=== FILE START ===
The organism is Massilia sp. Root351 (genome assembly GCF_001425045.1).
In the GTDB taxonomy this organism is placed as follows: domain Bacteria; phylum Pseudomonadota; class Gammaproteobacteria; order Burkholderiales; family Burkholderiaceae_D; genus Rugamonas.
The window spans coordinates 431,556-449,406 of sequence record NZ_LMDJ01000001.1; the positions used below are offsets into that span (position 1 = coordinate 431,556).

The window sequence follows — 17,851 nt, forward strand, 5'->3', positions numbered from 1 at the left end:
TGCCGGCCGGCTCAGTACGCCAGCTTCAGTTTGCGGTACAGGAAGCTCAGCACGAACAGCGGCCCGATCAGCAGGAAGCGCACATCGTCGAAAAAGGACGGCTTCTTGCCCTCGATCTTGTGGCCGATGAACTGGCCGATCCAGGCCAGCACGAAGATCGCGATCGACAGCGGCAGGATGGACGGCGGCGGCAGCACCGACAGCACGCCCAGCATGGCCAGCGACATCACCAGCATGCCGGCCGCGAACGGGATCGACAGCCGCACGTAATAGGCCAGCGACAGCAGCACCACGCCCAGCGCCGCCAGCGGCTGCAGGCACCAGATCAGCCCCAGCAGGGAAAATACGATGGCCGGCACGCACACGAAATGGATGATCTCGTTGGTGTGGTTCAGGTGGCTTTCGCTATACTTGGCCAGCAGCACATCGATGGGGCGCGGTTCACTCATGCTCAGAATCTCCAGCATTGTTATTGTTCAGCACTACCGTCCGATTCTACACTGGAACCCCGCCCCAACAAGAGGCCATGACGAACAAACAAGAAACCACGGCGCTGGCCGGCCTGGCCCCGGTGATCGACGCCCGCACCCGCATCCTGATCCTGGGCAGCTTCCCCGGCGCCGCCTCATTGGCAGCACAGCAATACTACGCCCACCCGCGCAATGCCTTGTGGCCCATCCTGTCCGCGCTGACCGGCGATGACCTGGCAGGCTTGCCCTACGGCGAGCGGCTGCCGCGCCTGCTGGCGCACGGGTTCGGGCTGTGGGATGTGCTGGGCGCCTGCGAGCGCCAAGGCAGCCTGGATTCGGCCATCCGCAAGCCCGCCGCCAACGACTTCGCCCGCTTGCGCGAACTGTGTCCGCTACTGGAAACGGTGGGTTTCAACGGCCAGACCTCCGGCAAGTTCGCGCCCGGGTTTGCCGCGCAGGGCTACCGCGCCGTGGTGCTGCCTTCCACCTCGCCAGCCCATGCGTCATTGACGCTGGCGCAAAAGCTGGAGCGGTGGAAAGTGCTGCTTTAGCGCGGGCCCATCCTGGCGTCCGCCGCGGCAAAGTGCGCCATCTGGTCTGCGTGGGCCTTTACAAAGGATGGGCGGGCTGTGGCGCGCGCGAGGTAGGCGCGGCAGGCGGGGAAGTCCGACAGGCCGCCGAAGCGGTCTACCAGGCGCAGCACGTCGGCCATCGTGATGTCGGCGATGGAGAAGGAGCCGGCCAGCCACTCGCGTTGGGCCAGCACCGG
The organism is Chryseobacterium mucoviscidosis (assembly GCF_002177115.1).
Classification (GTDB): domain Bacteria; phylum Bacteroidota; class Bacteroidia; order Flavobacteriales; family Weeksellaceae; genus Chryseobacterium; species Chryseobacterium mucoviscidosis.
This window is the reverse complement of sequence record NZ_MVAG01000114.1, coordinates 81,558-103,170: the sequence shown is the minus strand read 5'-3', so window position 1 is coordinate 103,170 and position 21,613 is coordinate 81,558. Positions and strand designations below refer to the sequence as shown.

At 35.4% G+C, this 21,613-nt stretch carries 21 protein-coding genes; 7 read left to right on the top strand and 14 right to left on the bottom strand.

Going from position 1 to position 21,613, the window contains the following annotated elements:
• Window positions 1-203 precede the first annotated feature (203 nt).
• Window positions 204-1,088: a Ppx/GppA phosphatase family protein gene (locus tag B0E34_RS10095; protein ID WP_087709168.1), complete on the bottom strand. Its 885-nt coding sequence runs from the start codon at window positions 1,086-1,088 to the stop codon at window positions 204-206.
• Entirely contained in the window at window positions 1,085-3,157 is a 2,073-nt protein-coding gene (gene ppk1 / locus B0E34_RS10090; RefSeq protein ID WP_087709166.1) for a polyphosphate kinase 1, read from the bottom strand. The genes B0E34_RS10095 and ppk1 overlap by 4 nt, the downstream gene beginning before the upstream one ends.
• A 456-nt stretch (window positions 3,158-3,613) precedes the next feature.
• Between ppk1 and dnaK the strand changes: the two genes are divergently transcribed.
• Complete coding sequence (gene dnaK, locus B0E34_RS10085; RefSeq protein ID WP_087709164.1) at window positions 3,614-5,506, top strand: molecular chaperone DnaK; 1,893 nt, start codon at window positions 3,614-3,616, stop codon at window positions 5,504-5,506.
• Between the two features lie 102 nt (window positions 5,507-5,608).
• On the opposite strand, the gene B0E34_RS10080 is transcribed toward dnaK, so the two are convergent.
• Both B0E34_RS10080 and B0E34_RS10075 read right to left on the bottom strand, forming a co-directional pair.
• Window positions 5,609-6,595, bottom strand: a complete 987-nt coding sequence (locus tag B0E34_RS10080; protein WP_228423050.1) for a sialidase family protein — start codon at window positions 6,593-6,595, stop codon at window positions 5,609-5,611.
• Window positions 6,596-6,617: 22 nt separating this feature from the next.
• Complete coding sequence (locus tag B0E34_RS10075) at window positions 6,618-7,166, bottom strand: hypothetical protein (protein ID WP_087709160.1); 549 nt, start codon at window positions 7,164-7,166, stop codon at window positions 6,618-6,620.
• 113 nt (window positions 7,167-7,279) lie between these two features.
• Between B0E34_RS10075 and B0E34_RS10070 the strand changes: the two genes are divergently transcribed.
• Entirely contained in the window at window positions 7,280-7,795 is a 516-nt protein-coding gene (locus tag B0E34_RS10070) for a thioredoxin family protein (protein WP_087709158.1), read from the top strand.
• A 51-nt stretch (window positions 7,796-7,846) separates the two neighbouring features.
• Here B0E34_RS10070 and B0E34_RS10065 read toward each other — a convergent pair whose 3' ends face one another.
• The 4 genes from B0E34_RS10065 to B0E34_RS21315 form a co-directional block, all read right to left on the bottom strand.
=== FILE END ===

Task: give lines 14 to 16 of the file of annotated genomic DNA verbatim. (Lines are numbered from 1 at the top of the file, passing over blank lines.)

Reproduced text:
• A 456-nt stretch (window positions 3,158-3,613) precedes the next feature.
• Between ppk1 and dnaK the strand changes: the two genes are divergently transcribed.
• Complete coding sequence (gene dnaK, locus B0E34_RS10085; RefSeq protein ID WP_087709164.1) at window positions 3,614-5,506, top strand: molecular chaperone DnaK; 1,893 nt, start codon at window positions 3,614-3,616, stop codon at window positions 5,504-5,506.